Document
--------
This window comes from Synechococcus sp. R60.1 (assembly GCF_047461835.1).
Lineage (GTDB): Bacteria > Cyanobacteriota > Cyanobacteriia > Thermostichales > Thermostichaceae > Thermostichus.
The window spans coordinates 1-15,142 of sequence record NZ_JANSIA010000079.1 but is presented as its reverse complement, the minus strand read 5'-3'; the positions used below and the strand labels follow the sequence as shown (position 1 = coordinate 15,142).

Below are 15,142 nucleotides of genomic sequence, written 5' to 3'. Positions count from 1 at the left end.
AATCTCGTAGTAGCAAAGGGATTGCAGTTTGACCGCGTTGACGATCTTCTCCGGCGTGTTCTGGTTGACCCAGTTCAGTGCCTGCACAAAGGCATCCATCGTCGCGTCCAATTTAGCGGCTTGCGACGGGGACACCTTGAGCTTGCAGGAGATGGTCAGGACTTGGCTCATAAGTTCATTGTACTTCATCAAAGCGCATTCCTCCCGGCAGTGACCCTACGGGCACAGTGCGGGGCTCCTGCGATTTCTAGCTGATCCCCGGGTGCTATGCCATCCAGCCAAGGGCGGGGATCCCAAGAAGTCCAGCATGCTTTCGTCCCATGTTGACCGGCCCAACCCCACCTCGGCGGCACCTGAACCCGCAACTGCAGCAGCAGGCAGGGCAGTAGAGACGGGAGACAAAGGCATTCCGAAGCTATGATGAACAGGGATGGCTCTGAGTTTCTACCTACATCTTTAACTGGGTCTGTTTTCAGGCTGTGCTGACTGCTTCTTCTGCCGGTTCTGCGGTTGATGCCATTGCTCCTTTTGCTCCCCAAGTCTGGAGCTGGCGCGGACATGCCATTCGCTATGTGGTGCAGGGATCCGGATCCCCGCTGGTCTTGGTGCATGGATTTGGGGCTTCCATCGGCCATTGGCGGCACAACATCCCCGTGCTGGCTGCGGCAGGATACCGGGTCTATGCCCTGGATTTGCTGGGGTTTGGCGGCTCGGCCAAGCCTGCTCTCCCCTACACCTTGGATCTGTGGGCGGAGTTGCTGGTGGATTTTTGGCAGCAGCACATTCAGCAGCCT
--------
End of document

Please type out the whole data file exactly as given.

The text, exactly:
This window comes from Synechococcus sp. R60.1 (assembly GCF_047461835.1).
Lineage (GTDB): Bacteria > Cyanobacteriota > Cyanobacteriia > Thermostichales > Thermostichaceae > Thermostichus.
The window spans coordinates 1-15,142 of sequence record NZ_JANSIA010000079.1 but is presented as its reverse complement, the minus strand read 5'-3'; the positions used below and the strand labels follow the sequence as shown (position 1 = coordinate 15,142).

Below are 15,142 nucleotides of genomic sequence, written 5' to 3'. Positions count from 1 at the left end.
AATCTCGTAGTAGCAAAGGGATTGCAGTTTGACCGCGTTGACGATCTTCTCCGGCGTGTTCTGGTTGACCCAGTTCAGTGCCTGCACAAAGGCATCCATCGTCGCGTCCAATTTAGCGGCTTGCGACGGGGACACCTTGAGCTTGCAGGAGATGGTCAGGACTTGGCTCATAAGTTCATTGTACTTCATCAAAGCGCATTCCTCCCGGCAGTGACCCTACGGGCACAGTGCGGGGCTCCTGCGATTTCTAGCTGATCCCCGGGTGCTATGCCATCCAGCCAAGGGCGGGGATCCCAAGAAGTCCAGCATGCTTTCGTCCCATGTTGACCGGCCCAACCCCACCTCGGCGGCACCTGAACCCGCAACTGCAGCAGCAGGCAGGGCAGTAGAGACGGGAGACAAAGGCATTCCGAAGCTATGATGAACAGGGATGGCTCTGAGTTTCTACCTACATCTTTAACTGGGTCTGTTTTCAGGCTGTGCTGACTGCTTCTTCTGCCGGTTCTGCGGTTGATGCCATTGCTCCTTTTGCTCCCCAAGTCTGGAGCTGGCGCGGACATGCCATTCGCTATGTGGTGCAGGGATCCGGATCCCCGCTGGTCTTGGTGCATGGATTTGGGGCTTCCATCGGCCATTGGCGGCACAACATCCCCGTGCTGGCTGCGGCAGGATACCGGGTCTATGCCCTGGATTTGCTGGGGTTTGGCGGCTCGGCCAAGCCTGCTCTCCCCTACACCTTGGATCTGTGGGCGGAGTTGCTGGTGGATTTTTGGCAGCAGCACATTCAGCAGCCT